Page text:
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10.3389_fvets.2019.00325.pdf (671.74 kB)

Comparison of Serum Amyloid A Measurements in Equine Synovial Fluid With Routine Diagnostic Methods to Detect Synovial Infection in a Clinical Environment

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submitted on 2024-03-10, 11:58 and posted on 2024-03-10, 11:58 authored by John David Stack, Matthieu Cousty, Emma Steele, Ian Handel, Antoine Lechartier, Tatiana Vinardell, Florent David

Synovial fluid analysis is utilized to diagnose septic synovitis. However, not all cases are clearly and rapidly discernible with the diagnostic tools available in the laboratory. Serum amyloid A (SAA), an acute phase protein, has been shown to be elevated in synovial fluid from inflamed synovial structures. The goal of this study is to describe the correlation between two diagnostic tests measuring equine SAA levels in septic and non-septic synovial structures and to understand the correlation between an elevated SAA result and synovial sepsis. Prospective estimation of sensitivity (Se) and specificity (Sp) of two tests, handheld and ELISA, measuring SAA in synovial fluid was completed in 62 horses presented with injured synovial structures. The comparison was made to a reference diagnosis based on white cell count, percentage of neutrophils, intracellular bacteria and bacterial culture on synovial fluid. Handheld test levels were classified as: 4 lines visible—SAA level negative; 3 lines visible—SAA level mild; 2 lines visible—SAA level moderate; and 1 line visible—SAA level severe and compared to the numerical value obtained with ELISA test. The ELISA SAA test had an area under the curve of 0.88 (0.78–0.98). An ELISA cut-off of 23.95 μg/mL maximized Se and Sp. This cutoff gave a Se of 0.93 (0.66–1.00) and Sp of 0.77 (0.63–0.88). The handheld test was highly correlated with the ELISA SAA test (Spearman rank correlation 0.96) and at a cutoff of moderate or higher for positive results gave identical Se and Sp. Se and Sp of synovial fluid SAA are very reliable when clinical signs of synovitis are present for >6 h. This test, in conjunction with traditional methods, can assist practitioners to rapidly diagnose and expedite appropriate intervention of synovial sepsis.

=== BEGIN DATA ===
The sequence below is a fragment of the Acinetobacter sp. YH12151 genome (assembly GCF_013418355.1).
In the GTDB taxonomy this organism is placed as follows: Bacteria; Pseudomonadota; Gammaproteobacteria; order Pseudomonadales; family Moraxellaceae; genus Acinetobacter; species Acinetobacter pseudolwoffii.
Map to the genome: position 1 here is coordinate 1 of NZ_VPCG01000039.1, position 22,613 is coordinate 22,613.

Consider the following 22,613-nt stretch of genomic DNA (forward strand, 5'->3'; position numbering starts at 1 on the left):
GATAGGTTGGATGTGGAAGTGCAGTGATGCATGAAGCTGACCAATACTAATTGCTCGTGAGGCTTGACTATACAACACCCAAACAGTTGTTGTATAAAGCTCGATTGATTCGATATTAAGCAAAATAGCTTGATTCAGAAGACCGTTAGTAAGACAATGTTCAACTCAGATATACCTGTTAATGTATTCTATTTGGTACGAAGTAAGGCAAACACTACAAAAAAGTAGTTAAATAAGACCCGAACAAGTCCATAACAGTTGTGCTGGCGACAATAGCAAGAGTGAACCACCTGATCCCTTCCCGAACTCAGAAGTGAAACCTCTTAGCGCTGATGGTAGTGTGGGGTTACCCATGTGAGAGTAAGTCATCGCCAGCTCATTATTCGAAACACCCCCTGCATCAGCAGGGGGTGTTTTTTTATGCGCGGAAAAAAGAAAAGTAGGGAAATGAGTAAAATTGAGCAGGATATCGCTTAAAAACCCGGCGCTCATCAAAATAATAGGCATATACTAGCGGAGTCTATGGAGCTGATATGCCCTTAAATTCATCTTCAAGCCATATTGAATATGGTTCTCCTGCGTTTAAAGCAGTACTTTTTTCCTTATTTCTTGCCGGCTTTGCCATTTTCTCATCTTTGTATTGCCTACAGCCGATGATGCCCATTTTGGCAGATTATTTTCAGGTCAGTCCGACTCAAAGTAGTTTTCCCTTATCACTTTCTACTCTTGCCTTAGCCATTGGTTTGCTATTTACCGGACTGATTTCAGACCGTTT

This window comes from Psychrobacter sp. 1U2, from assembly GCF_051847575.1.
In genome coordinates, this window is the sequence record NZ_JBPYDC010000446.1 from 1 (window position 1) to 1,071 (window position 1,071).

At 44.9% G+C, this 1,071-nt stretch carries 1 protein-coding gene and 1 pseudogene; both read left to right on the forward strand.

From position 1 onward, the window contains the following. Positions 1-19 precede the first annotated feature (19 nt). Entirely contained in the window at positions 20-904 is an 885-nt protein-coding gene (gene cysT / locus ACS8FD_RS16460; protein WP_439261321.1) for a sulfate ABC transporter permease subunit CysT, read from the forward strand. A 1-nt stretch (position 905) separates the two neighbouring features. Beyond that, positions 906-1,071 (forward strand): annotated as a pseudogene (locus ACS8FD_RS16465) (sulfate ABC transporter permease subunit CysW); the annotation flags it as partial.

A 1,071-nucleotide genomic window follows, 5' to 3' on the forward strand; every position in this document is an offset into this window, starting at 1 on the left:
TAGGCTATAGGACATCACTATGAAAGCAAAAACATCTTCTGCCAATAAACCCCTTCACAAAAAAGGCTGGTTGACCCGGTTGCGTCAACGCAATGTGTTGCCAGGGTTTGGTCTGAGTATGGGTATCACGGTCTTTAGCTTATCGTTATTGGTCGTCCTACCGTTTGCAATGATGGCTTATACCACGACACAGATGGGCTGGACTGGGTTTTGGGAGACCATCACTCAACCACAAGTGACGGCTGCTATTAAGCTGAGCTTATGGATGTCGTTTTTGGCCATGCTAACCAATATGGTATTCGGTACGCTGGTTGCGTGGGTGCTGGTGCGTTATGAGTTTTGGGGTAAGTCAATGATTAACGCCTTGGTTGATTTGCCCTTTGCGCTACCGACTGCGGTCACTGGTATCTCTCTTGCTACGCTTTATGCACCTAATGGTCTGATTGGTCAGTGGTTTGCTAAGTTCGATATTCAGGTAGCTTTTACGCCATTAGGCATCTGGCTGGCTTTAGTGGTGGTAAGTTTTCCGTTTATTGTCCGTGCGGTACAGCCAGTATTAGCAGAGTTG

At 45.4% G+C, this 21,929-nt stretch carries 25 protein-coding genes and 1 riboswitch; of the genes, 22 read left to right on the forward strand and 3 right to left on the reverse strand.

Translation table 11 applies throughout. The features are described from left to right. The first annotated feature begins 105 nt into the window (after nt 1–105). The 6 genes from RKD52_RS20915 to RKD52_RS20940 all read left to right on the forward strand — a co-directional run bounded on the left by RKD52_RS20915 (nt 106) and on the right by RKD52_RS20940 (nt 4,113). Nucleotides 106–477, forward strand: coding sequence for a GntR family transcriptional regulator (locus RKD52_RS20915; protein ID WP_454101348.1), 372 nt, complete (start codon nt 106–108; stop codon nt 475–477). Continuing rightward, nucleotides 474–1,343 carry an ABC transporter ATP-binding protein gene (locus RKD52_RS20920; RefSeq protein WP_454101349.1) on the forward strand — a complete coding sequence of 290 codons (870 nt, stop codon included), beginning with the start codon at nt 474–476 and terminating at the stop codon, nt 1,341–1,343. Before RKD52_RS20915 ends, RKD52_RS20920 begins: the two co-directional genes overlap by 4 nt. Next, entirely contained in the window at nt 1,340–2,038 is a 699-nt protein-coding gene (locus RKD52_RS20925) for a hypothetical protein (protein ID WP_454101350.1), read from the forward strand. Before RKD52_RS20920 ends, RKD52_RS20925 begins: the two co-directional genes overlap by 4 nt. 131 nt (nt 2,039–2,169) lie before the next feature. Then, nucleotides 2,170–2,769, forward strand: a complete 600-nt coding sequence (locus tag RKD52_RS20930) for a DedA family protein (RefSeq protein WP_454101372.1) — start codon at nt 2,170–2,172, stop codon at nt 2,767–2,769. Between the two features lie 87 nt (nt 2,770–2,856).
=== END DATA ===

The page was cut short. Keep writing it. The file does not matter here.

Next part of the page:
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Published in: Frontiers in Veterinary Science
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Open Access funding provided by the Qatar National Library.



  • English



Publication Year

  • 2019

License statement

This Item is licensed under the Creative Commons Attribution 4.0 International License.

Institution affiliated with

  • Equine Veterinary Medical Center
  • Hamad Bin Khalifa University
  • College of Science and Engineering - HBKU

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